]. The present study uses anonymous teacher and student survey data from spring 2016 (baseline) and spring 2018 (follow-up). The study received approval by the UC Berkeley Committee for the Protection of Human Subjects (# 2014-12-710) and the school district.
All teachers from the 24 school sites (N ≈ 700 in intervention and N ≈ 600 in comparison schools) were invited to take part in an anonymous survey in spring 2016, 2017, and 2018. Researchers delivered paper surveys to a point person at each school who was responsible for survey distribution and collection. Teachers were eligible for a gift card raffle for each year of survey administration. Surveys from 2017 were not included in the analyses as the intervention was not fully implemented that school year [15
]. A complete case analysis was used; schools with fewer than 4 teacher responses at baseline or follow-up (3 intervention schools (1 middle, 2 high) and 2 comparison high schools) were dropped from this analysis. There were no statistically significant differences in school-level demographic characteristics between schools that were included in this analysis and those that were dropped. The final teacher survey sample included data from 9 intervention and 10 comparison schools (Figure 1
As part of the larger intervention [15
], students were invited to participate in an anonymous survey. A parent notice with an opt-out slip was sent home with each student. School staff administered surveys in homeroom classes. All 7th–10th grade students (N ≈ 13,600) in spring 2016 and 2017 and all 8th–10th grade students (N ≈ 10,600) in spring 2018 were eligible to complete the survey. Only surveys from the baseline (2016) and follow-up (2018) were included in this analysis. One school did not provide student survey data at baseline and was dropped. Surveys from students in schools that were dropped from the teacher survey data sample (n = 5 schools) were also dropped (n = 5103 student surveys). Neither the teacher nor student survey included personal identifiers, precluding the linkage of individual responses between timepoints.
2.2. Intervention and Conceptual Framework
The teacher outreach intervention was informed by the Social Learning Theory [20
], based on the idea that teachers may promote a change in student behavior through modeling the desired behavior. Prior to this intervention, the district had improved their school meals. Using money raised through local bonds, they changed their meal provider in 2013 to an innovative company providing “kid-inspired chef crafted” meals. Further, they banned all competitive food sales and modified their wellness policy to be more reflective of recommendations from the HHFKA [16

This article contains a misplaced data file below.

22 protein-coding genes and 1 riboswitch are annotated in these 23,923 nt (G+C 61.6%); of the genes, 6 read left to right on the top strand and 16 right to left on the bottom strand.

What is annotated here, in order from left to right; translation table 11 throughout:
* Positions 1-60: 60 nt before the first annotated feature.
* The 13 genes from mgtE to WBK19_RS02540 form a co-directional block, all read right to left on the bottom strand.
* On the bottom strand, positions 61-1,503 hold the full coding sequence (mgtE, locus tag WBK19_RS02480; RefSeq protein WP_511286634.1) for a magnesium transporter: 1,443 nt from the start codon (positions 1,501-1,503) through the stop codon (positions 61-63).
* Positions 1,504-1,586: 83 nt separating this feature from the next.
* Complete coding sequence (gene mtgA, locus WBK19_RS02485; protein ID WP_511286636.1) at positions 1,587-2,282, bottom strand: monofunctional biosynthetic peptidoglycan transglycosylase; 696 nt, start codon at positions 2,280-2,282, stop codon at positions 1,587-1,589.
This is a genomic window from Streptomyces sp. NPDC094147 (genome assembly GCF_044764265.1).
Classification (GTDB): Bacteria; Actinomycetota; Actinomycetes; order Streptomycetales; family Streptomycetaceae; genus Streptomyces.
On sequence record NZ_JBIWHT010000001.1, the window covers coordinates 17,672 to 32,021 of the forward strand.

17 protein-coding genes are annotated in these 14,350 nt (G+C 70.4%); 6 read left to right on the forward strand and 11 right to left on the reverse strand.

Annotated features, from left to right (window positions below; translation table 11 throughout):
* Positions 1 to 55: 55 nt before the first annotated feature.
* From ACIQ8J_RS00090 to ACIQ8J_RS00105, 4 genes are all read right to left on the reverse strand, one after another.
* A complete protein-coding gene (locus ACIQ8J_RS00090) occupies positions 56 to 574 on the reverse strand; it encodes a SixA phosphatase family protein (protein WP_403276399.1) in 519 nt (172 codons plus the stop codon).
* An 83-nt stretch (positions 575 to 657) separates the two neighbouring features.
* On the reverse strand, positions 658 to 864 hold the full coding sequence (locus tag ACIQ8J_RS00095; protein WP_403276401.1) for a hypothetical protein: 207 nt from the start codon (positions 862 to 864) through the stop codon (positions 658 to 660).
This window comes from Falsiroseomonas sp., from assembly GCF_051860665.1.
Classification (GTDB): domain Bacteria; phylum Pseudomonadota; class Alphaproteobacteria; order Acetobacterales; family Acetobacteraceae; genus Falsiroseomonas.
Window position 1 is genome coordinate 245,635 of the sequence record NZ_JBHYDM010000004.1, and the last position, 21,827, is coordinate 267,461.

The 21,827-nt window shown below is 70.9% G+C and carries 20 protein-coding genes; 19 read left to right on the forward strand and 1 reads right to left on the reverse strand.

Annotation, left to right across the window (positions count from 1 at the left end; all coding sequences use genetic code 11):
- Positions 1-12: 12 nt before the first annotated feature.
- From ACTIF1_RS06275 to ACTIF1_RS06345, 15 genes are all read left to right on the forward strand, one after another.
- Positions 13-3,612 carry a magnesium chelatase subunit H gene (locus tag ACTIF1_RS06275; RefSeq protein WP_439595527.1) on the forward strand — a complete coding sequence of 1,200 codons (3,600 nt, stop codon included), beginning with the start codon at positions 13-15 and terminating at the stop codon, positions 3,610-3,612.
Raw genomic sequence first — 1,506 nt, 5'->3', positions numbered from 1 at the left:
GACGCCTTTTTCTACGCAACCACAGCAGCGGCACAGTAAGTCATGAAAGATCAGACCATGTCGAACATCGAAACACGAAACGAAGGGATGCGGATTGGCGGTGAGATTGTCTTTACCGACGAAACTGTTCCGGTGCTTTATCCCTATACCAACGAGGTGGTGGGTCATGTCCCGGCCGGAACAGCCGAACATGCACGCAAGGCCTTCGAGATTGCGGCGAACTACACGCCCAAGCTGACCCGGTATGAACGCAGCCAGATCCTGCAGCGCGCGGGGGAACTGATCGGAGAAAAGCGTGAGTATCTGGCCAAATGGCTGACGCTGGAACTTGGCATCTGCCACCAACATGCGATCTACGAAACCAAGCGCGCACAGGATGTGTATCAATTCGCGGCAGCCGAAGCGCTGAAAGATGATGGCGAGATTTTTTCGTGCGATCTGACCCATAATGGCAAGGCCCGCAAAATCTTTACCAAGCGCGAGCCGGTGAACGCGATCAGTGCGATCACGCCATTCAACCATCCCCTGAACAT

]. The teacher outreach intervention was designed to highlight both the school meal changes made prior to the intervention due to the HHFKA and the district’s improvements to the cafeteria environment and school dining experience; to inform school staff about the healthfulness of school meals; and to encourage both adult and student lunch participation.
Teacher outreach included: (1) staff meeting presentations about the school lunch program; (2) video screenings showcasing school meals, innovative serving line models and redesigned cafeterias; (3) taste tests of school lunch menu items; (4) monthly newsletters (n = 9) about topics such as lunch menus, the importance of school meals for student health, achievement, and equity, and ways to encourage student participation in the lunch program; (5) a promoted teacher resource website with information about the school lunch program and classroom activities aligned with academic subjects to promote learning about school meals; (6) and Teacher Appreciation Week promotional materials (e.g., flyers and thank you banners in staff lounges). On average, at intervention schools, taste tests were offered at one staff meeting and at least eight times in the cafeteria or break room during the follow-up study year (2017–2018), reaching an average of 49 teachers/school. Outreach videos were promoted through emails to all intervention teachers and shown at school-wide staff meetings (n > 200 views). If a teacher wanted to eat a school lunch on a typical school day, they had to purchase it themselves at a cost of USD 4.00. A research grant covered teacher outreach funding, as well as 50% of the salary for a research staff member to support the study from within the district. Comparison schools received the same food as intervention schools, but no intervention components.